The List of buildings is a register recording all types of structures, ranging from grand houses and cathedrals to warehouses and the smallest buildings. Statutory listing of buildings began in Northern Ireland in 1974 and the first survey took over 20 years to complete.
We are currently engaged in a Second Survey of all of Northern Ireland's building stock to update and improve on the first 'List of buildings of special architectural or historic interest'.
Surveyors undertake the Second Survey fieldwork and accompanying historical research. Records are more detailed than those of the First Survey and as comprehensive as possible within the survey timetable. They include a description of the whole building, inside as well as out, and of its setting. Once all the relevant information has been gathered, the buildings are evaluated relative to published criteria.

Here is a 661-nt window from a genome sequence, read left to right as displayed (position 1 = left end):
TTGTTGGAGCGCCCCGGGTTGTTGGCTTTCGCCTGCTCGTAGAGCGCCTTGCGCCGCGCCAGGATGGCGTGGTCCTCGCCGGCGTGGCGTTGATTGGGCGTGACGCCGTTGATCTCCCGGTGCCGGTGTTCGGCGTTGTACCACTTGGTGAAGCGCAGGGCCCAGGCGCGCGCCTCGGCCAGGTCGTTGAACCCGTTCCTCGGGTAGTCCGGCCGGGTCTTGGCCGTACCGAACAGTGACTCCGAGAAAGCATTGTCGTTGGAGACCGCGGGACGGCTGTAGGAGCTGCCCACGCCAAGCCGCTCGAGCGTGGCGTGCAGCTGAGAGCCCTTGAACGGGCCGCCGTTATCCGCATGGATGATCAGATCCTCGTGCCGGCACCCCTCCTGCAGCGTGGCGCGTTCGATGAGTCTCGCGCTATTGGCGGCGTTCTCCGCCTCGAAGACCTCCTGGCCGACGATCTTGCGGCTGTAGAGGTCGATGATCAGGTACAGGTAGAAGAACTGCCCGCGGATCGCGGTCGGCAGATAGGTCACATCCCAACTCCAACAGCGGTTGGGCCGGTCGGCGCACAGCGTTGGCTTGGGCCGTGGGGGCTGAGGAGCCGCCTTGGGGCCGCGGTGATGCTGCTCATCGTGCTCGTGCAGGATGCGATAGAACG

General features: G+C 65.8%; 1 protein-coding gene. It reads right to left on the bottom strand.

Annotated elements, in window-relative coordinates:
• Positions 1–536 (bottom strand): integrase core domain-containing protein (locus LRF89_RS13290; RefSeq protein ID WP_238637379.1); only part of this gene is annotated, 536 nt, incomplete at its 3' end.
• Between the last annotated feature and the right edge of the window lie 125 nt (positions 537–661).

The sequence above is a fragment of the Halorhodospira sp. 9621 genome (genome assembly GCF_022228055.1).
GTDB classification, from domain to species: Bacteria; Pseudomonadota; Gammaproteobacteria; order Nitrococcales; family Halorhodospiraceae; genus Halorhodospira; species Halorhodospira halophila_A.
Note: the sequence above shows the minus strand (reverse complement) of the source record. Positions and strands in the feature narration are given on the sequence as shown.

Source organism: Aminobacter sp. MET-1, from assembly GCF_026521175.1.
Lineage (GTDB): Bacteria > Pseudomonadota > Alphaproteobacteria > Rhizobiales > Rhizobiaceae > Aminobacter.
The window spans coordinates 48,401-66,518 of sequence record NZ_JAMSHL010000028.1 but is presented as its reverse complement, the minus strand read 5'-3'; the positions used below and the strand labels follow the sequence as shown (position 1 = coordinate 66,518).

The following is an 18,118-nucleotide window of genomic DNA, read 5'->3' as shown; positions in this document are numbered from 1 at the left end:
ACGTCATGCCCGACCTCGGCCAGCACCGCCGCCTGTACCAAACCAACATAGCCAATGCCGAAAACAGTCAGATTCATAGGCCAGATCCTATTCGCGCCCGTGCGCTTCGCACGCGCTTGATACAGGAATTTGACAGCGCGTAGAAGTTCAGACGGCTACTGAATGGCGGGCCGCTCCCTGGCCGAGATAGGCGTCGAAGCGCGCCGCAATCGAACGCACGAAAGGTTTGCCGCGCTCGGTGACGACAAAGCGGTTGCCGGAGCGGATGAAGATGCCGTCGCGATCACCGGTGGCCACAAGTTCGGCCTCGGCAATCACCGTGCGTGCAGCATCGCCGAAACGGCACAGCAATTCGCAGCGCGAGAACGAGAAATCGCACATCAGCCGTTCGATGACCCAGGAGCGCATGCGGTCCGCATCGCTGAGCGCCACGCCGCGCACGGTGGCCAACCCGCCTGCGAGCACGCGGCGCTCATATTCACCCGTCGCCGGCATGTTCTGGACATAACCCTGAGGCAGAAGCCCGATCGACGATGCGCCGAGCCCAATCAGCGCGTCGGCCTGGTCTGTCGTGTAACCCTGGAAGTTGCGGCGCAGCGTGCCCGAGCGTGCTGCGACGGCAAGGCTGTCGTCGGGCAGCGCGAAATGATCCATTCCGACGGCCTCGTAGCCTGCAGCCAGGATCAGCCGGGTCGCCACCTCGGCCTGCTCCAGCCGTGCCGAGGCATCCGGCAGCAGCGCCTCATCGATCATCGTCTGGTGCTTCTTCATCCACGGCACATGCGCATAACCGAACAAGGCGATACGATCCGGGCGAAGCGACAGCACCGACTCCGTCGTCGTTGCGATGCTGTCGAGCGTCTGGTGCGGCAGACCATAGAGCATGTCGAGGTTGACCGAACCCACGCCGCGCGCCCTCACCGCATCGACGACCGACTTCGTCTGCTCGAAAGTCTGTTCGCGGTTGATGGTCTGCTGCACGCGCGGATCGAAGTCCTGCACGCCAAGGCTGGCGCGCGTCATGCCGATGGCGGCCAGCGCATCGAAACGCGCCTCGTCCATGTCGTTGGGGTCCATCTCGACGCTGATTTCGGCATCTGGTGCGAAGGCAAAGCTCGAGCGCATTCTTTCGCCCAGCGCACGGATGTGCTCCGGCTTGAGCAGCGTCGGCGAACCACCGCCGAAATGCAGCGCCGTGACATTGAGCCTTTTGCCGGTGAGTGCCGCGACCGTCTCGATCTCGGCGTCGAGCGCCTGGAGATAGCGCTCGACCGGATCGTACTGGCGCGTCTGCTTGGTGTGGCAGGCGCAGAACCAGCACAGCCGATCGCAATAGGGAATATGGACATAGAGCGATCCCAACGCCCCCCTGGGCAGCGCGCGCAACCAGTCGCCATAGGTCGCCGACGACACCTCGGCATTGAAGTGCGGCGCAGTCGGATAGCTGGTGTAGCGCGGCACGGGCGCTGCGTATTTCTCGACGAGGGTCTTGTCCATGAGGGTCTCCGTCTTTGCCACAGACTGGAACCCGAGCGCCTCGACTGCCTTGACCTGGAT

The Historic Buildings Council and District Councils are then consulted on any amendments (additions and deletions) to the List and owners informed. Their comments are considered. After a final evaluation, the owners and District Council are notified of buildings being added to or removed from the list. Surveys of buildings that do not end up as listed are kept so that the widest pool of information is available to inform and educate about the historic environment. Our paper entitled The Listing Process explains this in more detail.
Records, with the exception of internal information are publically available and can be accessed in the Northern Ireland Buildings Database on this website.
Thematic surveys of historic buildings
A thematic survey is a survey which looks at one building type or theme. It normally involves detailed research on the subject area backed up by the recording of as many examples of the type as possible. This allows for greater objectivity in deciding which are the best examples, and worthy of protection.
The approach has disadvantages in that it can concentrate on the primary focus of a theme and down play other considerations (such as historical associations or group value) which may also be important. For this reason the area based approach of the Second Survey is the main route followed in recording historic buildings.